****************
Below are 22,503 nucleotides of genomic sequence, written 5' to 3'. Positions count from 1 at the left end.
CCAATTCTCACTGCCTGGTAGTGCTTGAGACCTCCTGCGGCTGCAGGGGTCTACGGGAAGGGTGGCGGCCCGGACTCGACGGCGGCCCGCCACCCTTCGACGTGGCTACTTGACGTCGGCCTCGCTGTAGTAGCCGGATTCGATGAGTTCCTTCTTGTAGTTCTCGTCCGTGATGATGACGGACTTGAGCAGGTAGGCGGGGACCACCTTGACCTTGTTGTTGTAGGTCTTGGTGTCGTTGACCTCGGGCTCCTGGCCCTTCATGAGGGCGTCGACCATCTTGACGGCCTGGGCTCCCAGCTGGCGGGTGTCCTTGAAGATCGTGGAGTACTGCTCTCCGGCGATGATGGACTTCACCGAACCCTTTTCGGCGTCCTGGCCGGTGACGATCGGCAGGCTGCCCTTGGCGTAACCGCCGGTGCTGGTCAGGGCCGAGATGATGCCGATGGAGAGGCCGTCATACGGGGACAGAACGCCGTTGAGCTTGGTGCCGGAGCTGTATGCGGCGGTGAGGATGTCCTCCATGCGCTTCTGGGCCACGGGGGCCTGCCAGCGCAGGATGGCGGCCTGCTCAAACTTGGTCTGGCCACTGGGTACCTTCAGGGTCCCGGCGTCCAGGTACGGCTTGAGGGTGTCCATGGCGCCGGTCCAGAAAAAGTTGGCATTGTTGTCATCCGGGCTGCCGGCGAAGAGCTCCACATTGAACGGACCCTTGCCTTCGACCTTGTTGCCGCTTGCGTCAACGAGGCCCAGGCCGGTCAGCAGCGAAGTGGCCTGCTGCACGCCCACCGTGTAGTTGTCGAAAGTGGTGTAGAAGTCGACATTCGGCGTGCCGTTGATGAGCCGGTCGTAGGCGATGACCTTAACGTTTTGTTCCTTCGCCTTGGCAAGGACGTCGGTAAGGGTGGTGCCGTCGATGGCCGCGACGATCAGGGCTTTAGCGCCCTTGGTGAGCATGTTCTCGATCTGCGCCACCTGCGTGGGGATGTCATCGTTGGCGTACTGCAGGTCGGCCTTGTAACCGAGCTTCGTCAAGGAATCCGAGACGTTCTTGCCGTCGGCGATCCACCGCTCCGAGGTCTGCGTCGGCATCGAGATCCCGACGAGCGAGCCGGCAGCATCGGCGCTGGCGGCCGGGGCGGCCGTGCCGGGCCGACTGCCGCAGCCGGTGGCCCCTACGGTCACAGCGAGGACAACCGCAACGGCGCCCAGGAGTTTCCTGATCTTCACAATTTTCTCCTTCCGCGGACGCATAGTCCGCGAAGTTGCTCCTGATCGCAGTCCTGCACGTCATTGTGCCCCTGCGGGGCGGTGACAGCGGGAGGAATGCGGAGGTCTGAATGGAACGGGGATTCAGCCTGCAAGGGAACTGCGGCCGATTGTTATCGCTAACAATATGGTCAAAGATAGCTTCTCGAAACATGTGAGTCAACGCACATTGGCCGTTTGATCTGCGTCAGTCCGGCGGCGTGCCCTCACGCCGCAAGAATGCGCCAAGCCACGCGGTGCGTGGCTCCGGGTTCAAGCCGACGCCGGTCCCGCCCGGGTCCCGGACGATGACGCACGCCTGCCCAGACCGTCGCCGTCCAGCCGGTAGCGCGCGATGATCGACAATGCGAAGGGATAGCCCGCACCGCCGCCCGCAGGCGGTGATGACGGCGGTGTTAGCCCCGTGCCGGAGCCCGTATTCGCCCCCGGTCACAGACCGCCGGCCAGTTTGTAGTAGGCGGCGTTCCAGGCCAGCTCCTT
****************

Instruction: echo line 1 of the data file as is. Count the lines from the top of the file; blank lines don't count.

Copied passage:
Below are 22,503 nucleotides of genomic sequence, written 5' to 3'. Positions count from 1 at the left end.